AHC presents five artists at Roskilde Festival 2024

For the second year in a row, AHC has entered an exciting collaboration with Roskilde Festival and this year presents five artists to contribute a site-specific work to this year’s Art & Activism program.

Cropped images from left to right: Banaan Al-Nasser: All That Remains, 2023. Photo: Enneke Hempen. Jonas Kjeldgaard Sørensen, 2024. Photo: Ard Jongsma. Jean Marc Routhier: ”To whom it may concern, Jeg vil ønske sommer varede hele året”, 2019. Photo: Jean Marc Routhier. Yujin Jung: Ceremonial Recurrence, 2024. Photo: Emil Basse. Rasmus Søndergaard Johannsen: Patterns, 2021. Photo: Joseph Devitt Tremblay.

Roskilde Festival is a child of the youth rebellion, and since its inception in 1971, art and activism have played a central role. Its historical roots, combined with the openness of the audience, are decisive for the curatorial framework and are closely linked to the Roskilde Festival group’s strategic ambition to be a sustainable community that moves people, inspires the outside world and shows the way to make a difference.

As part of the Residency To Go program, every year AHC offers artists the opportunity to create a work for Roskilde Festival’s Art & Activism program and try their hand at a very special platform for public art and an unusually large audience. This year, five residency artists have agreed to create works for the festival, they are: Banaan Al-Nasser, Jean Marc Routhier, Jonas Kjeldgaard Sørensen, Rasmus Søndergaard Johannsen and Yujin Jung.

The utopian peace
The five artists have created site-specific works which are located all over the festival area. Already during the warm-up days, you can experience Jonas Kjeldgaard Sørensen’s performance The Wagon of Mutter Courage, which takes place on Monday and Tuesday at Flokkr.

In this performance, Sørensen’s character the Weapon Sharpener returns with his followers. Dressed in black sequined suits, they will put on a spectacular performance, pulling around an old cart carrying a construction of the tip of a F-35 fighter jet. Sørensen insists that the concept of ‘peace’ is a false premise because we are always at war – we are either fighting, or preparing for it.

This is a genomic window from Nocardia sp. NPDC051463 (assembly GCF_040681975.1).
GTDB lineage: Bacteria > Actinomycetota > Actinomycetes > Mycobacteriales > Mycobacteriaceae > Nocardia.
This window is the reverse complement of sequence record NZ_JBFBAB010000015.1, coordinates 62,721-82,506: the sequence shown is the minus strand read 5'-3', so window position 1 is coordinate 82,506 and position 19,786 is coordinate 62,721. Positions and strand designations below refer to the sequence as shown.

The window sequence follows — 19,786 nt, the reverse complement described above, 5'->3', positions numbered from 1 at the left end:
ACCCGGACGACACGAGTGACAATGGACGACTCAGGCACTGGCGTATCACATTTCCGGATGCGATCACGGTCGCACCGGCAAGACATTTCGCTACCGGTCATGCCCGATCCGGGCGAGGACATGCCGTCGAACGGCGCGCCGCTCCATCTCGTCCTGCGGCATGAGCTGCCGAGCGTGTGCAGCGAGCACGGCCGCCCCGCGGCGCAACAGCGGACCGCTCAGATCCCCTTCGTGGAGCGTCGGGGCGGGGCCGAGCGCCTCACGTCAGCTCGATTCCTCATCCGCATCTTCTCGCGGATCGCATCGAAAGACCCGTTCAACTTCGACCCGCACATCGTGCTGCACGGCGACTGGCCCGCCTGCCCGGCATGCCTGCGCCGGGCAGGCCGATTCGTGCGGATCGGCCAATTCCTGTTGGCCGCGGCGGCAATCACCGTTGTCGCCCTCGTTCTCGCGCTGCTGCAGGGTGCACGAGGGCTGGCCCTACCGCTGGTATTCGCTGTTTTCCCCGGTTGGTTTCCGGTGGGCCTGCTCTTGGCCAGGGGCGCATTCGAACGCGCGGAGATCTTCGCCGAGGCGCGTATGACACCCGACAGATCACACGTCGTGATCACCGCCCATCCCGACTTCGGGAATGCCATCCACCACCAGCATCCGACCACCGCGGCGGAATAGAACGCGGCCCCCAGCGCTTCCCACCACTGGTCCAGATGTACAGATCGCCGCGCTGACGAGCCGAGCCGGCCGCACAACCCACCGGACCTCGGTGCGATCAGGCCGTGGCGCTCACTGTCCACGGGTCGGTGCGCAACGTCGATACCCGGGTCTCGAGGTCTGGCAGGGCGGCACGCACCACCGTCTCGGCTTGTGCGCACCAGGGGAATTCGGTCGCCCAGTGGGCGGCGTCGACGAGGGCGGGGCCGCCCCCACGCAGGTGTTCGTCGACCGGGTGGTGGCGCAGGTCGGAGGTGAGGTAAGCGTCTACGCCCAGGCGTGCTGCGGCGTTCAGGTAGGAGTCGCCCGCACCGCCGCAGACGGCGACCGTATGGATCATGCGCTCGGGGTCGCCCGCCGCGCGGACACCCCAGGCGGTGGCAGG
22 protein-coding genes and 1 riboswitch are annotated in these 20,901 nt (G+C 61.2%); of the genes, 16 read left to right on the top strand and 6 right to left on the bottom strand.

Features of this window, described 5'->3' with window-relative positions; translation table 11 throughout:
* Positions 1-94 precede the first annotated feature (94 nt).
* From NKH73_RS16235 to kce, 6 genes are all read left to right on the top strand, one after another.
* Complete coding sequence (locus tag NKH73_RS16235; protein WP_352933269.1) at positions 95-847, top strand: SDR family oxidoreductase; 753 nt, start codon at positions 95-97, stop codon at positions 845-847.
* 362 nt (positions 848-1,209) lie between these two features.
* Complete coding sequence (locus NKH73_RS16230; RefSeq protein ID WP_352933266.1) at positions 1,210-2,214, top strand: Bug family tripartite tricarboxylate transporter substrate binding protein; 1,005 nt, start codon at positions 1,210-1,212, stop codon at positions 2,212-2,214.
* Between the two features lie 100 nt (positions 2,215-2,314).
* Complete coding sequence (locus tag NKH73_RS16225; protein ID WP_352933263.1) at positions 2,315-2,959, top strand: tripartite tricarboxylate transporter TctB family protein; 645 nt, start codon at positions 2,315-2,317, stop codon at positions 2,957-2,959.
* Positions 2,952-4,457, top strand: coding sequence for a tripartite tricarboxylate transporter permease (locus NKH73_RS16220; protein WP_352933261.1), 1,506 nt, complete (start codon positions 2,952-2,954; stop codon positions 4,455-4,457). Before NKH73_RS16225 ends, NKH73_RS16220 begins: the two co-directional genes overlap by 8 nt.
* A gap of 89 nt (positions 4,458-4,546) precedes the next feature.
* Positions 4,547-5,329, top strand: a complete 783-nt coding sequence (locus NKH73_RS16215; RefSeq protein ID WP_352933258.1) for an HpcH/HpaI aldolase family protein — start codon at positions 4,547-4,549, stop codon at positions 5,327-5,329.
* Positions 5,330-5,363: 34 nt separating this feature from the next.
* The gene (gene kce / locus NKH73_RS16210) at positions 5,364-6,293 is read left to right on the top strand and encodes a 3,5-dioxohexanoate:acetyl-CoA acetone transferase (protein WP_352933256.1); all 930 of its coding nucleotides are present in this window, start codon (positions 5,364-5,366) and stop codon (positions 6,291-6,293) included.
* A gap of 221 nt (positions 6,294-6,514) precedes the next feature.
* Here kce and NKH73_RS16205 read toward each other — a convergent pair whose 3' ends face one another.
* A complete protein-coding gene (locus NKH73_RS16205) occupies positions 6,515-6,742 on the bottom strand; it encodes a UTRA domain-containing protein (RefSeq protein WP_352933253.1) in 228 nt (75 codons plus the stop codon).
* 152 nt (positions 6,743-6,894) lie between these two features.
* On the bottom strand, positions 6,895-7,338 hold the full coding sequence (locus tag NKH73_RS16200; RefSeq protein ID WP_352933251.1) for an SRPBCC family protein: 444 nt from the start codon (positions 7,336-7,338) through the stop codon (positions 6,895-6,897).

On the festival site, Banaan Al-Nasser will present Gloria’s facade in the same blue color as the UN logo. A color that you see on tents in refugee camps and on journalists’ vests and helmets when they report from war zones and conflict areas. Inside Gloria, the multi-media installation In Memory of Home unfolds, where different voices find a common narrative rooted in negotiations about home. Al-Nasser addresses how feelings of belonging are deeply rooted in memories and connections to crops, family generations, food, faith, rights to and loss of physical space and land to call home. At the same time, she asks the question whether it is only a utopia to have equal rights between all human beings.

The South Korean artist Yujin Jung also turns the gaze towards her origins in her pieces for Roskilde Festival. Field recordings of cyclical waves and industrial sounds intertwine with storytelling by the haenyeo (sea women) as Jung prepares a ritual seaweed soup on Thursday in Food is Now. With the performance Ceremonial Recurrence, she invites the festival guests to reflect on the cyclical waves of life and how a holistic view of nature can change our view of life and how everything resurrects.

In addition to the performance, the audiovisual work Longing Energies: Ceremonial Demise, created in collaboration with artist Gabriel Bott, will be showed several times on the screens next to Orange Stage.

Individual escapism in collective utopia
In The Garden on the festival site, Rasmus Søndergaard Johannsen presents his glass mosaic sculpture, Bow. The sculpture explores the ideologically driven textile production in Russia in the beginning of the 20th century, which was characterized by a specific aesthetic in terms of color fields, lines and basic geometric shapes. Today, the aesthetic continues to be an expression of a utopia, where artistic communities once sought to break down hierarchical structures in society and the barriers between art, craft and industrial production.

The sculpture acts as an extension of the collective symbol or a totem, which will create a space on the festival site where you can find peace and retreat from the intensity of the festival.

In the same area, Jean Marc Routhier has created the work Untitled “May the rain fall at proper time” 2, stretched between two high points. These steel wires carry colorful ‘flags’, inspired by Tibetan prayer flags, composed of candy banknotes and contrasting objects that create a dialogue between the spiritual and the material. The flags are painted with epoxy and thus stiffened in their movement. In this way, the installation invites us to reflect on the transience of the moment and the festival in a frozen moment.


This press release contains excerpts from work texts, produced by the curatorial team behind Art & Activism at Roskilde Festival.